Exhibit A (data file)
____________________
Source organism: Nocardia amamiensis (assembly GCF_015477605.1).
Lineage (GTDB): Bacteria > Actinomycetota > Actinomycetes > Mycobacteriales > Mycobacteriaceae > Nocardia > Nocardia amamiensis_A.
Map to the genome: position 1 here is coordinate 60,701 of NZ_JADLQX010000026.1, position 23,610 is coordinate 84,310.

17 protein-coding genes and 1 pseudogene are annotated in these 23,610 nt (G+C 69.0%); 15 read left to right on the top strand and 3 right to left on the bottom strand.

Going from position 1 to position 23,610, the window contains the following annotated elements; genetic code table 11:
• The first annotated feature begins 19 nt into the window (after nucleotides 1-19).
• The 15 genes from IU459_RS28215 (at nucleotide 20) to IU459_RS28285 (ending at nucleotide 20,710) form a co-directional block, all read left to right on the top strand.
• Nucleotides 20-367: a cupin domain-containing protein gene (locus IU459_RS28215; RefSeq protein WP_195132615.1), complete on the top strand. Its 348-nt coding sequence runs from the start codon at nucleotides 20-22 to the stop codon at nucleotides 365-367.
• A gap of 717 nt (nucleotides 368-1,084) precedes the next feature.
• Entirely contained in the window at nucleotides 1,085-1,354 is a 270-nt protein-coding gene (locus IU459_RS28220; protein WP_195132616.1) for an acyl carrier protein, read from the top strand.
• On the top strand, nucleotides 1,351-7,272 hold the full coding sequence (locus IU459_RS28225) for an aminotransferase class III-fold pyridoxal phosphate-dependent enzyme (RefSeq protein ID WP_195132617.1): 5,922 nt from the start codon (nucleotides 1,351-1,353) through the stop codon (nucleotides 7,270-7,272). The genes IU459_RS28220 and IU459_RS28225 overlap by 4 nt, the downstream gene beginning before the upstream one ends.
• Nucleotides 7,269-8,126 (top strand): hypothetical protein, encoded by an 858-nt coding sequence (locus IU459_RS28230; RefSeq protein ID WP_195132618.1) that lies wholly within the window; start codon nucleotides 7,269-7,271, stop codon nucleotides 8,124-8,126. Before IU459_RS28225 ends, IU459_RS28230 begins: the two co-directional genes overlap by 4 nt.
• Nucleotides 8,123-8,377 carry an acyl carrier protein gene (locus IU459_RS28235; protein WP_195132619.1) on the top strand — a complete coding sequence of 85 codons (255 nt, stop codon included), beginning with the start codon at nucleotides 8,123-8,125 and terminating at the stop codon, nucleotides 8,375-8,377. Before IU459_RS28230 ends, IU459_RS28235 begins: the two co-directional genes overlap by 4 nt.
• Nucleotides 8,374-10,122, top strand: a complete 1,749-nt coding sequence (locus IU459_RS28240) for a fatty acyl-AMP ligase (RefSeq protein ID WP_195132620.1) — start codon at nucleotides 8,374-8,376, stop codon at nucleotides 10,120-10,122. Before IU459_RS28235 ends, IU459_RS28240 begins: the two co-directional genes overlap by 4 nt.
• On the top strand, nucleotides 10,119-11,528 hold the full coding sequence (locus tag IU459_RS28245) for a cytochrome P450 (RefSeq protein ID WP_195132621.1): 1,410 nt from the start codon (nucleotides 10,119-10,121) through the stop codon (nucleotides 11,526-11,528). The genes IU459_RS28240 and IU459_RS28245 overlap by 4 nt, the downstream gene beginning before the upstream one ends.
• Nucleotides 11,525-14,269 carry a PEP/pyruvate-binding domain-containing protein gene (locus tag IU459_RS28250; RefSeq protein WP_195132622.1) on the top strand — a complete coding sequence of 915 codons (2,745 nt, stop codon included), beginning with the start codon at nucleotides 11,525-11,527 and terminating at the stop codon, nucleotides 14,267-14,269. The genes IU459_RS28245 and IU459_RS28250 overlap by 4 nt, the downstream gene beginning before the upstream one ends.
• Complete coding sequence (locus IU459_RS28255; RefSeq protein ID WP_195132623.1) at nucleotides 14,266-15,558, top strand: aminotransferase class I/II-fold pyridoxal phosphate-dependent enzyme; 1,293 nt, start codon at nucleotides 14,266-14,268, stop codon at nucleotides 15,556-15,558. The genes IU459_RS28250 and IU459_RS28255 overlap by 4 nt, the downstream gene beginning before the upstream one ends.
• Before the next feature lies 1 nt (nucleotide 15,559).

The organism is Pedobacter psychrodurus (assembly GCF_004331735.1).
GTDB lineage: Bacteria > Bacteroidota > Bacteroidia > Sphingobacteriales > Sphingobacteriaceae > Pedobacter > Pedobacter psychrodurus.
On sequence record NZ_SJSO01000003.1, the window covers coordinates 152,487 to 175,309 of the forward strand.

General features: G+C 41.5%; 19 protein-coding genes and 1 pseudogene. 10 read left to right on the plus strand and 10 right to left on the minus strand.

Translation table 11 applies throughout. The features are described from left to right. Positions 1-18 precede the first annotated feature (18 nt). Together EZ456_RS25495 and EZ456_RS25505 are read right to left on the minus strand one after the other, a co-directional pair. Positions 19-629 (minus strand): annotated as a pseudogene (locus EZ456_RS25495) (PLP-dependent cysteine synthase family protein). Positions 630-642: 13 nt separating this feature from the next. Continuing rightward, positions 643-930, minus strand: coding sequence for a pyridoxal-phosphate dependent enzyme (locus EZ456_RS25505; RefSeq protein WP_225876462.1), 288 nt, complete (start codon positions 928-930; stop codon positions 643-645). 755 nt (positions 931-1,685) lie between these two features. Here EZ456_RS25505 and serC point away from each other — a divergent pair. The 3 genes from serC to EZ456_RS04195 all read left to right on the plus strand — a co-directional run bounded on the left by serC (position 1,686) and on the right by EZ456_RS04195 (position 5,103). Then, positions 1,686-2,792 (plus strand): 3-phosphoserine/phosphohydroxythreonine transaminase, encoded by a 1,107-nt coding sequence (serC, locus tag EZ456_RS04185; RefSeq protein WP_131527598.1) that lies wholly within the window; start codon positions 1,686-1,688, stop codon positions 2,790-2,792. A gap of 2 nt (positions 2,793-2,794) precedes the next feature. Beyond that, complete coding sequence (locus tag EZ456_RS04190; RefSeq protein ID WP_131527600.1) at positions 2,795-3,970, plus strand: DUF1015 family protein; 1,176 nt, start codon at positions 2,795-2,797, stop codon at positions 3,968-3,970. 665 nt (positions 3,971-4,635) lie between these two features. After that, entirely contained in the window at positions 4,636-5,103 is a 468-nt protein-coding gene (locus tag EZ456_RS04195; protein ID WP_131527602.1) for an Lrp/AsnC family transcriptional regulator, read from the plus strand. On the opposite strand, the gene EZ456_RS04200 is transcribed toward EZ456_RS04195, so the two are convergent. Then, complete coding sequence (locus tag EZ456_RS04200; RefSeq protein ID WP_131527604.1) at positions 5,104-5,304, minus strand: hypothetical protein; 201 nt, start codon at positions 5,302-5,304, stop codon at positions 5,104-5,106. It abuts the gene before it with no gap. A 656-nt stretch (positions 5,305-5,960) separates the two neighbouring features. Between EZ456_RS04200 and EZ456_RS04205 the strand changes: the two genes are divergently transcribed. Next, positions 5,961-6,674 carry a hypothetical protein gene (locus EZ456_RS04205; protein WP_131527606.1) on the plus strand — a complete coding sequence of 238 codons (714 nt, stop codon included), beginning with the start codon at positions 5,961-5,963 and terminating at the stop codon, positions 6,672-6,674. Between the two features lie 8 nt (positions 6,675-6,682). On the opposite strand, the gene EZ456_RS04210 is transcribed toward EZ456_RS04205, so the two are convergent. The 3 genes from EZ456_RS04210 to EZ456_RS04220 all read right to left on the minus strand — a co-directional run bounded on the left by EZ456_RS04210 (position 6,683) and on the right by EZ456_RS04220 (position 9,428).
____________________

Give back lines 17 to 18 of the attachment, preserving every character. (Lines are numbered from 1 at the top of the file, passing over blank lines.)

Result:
• Complete coding sequence (locus IU459_RS28255; RefSeq protein ID WP_195132623.1) at nucleotides 14,266-15,558, top strand: aminotransferase class I/II-fold pyridoxal phosphate-dependent enzyme; 1,293 nt, start codon at nucleotides 14,266-14,268, stop codon at nucleotides 15,556-15,558. The genes IU459_RS28250 and IU459_RS28255 overlap by 4 nt, the downstream gene beginning before the upstream one ends.
• Before the next feature lies 1 nt (nucleotide 15,559).